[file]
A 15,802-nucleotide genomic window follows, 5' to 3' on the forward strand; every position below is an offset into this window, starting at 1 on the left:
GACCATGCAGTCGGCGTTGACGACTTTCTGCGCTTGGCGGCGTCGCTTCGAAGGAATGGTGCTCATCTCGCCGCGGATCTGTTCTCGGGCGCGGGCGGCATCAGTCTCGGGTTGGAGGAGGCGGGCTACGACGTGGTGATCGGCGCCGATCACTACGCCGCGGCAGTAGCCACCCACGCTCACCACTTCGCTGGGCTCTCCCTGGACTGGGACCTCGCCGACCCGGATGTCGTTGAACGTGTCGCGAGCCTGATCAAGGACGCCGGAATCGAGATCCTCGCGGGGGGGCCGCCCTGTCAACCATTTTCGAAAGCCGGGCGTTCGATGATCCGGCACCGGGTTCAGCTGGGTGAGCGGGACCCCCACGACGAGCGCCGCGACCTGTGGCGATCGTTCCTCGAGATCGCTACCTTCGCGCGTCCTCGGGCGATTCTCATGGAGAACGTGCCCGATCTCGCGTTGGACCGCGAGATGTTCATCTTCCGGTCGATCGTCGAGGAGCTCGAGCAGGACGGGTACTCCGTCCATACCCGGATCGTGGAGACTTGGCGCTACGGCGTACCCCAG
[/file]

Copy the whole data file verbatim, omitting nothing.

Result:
A 15,802-nucleotide genomic window follows, 5' to 3' on the forward strand; every position below is an offset into this window, starting at 1 on the left:
GACCATGCAGTCGGCGTTGACGACTTTCTGCGCTTGGCGGCGTCGCTTCGAAGGAATGGTGCTCATCTCGCCGCGGATCTGTTCTCGGGCGCGGGCGGCATCAGTCTCGGGTTGGAGGAGGCGGGCTACGACGTGGTGATCGGCGCCGATCACTACGCCGCGGCAGTAGCCACCCACGCTCACCACTTCGCTGGGCTCTCCCTGGACTGGGACCTCGCCGACCCGGATGTCGTTGAACGTGTCGCGAGCCTGATCAAGGACGCCGGAATCGAGATCCTCGCGGGGGGGCCGCCCTGTCAACCATTTTCGAAAGCCGGGCGTTCGATGATCCGGCACCGGGTTCAGCTGGGTGAGCGGGACCCCCACGACGAGCGCCGCGACCTGTGGCGATCGTTCCTCGAGATCGCTACCTTCGCGCGTCCTCGGGCGATTCTCATGGAGAACGTGCCCGATCTCGCGTTGGACCGCGAGATGTTCATCTTCCGGTCGATCGTCGAGGAGCTCGAGCAGGACGGGTACTCCGTCCATACCCGGATCGTGGAGACTTGGCGCTACGGCGTACCCCAG